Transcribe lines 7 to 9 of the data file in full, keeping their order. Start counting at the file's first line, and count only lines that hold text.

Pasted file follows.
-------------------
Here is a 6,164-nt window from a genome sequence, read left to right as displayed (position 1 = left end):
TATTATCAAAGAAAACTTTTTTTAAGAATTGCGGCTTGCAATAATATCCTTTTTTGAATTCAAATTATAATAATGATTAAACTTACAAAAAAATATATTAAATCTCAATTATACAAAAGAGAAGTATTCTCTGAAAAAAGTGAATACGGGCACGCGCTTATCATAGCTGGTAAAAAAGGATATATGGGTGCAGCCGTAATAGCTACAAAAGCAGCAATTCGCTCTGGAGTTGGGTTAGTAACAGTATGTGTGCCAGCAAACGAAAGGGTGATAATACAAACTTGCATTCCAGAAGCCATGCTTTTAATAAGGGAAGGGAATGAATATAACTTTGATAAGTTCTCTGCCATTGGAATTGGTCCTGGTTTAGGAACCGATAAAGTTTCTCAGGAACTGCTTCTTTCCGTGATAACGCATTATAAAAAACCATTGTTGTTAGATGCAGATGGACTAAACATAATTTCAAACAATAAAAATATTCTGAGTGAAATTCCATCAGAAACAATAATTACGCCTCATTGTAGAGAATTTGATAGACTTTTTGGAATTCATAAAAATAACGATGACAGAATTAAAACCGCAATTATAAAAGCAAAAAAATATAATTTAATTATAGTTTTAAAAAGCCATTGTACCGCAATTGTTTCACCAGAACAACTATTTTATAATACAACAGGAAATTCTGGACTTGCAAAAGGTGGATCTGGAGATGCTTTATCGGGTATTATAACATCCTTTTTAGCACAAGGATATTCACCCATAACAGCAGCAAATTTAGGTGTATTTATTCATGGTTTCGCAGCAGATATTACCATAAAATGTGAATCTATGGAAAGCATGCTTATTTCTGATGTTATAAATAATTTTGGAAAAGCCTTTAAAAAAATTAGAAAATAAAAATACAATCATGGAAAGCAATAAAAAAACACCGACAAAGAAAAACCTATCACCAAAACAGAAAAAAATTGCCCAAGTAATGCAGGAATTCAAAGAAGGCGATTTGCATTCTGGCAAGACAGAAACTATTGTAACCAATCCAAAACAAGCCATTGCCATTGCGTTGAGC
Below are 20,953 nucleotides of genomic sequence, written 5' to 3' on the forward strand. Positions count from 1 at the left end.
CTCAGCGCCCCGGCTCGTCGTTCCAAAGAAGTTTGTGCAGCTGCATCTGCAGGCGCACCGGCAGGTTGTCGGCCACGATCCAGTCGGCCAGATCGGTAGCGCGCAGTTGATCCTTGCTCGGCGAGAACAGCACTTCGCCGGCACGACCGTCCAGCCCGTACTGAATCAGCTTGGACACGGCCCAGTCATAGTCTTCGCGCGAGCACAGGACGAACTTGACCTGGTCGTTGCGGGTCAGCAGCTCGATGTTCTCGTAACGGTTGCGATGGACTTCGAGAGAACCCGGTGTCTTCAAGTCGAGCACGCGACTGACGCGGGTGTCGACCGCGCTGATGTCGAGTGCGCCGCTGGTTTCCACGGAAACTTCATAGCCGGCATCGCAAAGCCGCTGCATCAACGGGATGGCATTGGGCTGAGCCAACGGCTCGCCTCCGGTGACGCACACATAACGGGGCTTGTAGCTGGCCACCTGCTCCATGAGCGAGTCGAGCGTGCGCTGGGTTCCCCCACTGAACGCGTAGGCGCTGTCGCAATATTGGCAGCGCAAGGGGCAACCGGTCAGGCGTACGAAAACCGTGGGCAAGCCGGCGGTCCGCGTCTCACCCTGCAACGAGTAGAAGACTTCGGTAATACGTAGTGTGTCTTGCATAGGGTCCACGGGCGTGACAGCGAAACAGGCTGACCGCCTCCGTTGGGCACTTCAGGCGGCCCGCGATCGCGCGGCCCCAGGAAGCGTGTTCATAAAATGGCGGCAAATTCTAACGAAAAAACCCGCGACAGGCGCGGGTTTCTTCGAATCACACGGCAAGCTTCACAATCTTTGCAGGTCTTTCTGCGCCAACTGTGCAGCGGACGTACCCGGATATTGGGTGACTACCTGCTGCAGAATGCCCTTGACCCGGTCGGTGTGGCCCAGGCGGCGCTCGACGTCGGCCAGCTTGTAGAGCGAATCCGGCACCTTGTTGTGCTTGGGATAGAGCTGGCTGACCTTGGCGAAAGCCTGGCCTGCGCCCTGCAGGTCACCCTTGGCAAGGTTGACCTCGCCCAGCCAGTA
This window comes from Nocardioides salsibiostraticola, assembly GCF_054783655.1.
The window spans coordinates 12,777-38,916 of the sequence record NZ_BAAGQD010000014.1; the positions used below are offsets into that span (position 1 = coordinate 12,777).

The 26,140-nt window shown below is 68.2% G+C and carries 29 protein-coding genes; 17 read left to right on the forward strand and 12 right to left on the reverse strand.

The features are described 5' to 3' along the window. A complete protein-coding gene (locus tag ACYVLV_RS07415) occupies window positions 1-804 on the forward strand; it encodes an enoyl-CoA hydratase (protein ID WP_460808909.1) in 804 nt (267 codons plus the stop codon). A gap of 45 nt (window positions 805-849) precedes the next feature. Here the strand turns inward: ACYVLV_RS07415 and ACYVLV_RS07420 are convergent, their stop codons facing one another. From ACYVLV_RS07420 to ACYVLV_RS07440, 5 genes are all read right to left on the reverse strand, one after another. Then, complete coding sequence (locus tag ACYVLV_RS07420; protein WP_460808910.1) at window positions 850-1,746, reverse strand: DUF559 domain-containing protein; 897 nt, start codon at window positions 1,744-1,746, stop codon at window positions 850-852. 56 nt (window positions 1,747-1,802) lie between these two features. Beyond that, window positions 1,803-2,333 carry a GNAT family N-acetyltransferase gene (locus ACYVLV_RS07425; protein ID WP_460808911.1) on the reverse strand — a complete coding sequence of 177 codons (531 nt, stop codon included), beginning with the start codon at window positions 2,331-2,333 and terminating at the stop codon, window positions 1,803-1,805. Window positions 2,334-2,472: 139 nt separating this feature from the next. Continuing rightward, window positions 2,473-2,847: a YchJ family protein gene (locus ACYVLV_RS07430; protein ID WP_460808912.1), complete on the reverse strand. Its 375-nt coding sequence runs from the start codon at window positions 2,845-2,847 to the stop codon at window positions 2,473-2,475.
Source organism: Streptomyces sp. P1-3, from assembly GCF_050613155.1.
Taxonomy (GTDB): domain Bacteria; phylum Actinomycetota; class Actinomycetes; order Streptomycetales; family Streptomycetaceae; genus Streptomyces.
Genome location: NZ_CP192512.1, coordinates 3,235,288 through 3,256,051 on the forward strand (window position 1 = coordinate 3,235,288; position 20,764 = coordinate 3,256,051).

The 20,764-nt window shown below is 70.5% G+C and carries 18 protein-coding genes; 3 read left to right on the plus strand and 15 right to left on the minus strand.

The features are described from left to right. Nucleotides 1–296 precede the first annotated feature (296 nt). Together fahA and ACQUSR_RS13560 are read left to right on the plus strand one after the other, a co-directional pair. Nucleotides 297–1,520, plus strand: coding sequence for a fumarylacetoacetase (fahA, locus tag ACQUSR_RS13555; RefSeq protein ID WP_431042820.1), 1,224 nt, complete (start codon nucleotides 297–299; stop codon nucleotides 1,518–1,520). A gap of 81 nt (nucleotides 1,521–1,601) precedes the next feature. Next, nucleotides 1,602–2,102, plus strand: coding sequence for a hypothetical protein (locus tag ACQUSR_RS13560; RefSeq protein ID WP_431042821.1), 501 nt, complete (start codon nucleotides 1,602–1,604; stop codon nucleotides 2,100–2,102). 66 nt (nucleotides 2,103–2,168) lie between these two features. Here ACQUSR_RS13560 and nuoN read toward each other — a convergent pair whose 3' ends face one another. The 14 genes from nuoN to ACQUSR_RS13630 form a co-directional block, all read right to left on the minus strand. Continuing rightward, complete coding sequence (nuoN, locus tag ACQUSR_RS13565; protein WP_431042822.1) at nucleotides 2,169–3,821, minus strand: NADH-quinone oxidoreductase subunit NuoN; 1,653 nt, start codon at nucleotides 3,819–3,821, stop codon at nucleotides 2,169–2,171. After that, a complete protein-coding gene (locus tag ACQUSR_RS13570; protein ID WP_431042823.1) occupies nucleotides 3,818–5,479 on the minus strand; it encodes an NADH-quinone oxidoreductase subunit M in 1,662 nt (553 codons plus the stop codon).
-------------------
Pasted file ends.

The 26,140-nt window shown below is 68.2% G+C and carries 29 protein-coding genes; 17 read left to right on the forward strand and 12 right to left on the reverse strand.

The features are described 5' to 3' along the window. A complete protein-coding gene (locus tag ACYVLV_RS07415) occupies window positions 1-804 on the forward strand; it encodes an enoyl-CoA hydratase (protein ID WP_460808909.1) in 804 nt (267 codons plus the stop codon). A gap of 45 nt (window positions 805-849) precedes the next feature. Here the strand turns inward: ACYVLV_RS07415 and ACYVLV_RS07420 are convergent, their stop codons facing one another. From ACYVLV_RS07420 to ACYVLV_RS07440, 5 genes are all read right to left on the reverse strand, one after another. Then, complete coding sequence (locus tag ACYVLV_RS07420; protein WP_460808910.1) at window positions 850-1,746, reverse strand: DUF559 domain-containing protein; 897 nt, start codon at window positions 1,744-1,746, stop codon at window positions 850-852. 56 nt (window positions 1,747-1,802) lie between these two features. Beyond that, window positions 1,803-2,333 carry a GNAT family N-acetyltransferase gene (locus ACYVLV_RS07425; protein ID WP_460808911.1) on the reverse strand — a complete coding sequence of 177 codons (531 nt, stop codon included), beginning with the start codon at window positions 2,331-2,333 and terminating at the stop codon, window positions 1,803-1,805. Window positions 2,334-2,472: 139 nt separating this feature from the next. Continuing rightward, window positions 2,473-2,847: a YchJ family protein gene (locus ACYVLV_RS07430; protein ID WP_460808912.1), complete on the reverse strand. Its 375-nt coding sequence runs from the start codon at window positions 2,845-2,847 to the stop codon at window positions 2,473-2,475.
Source organism: Streptomyces sp. P1-3, from assembly GCF_050613155.1.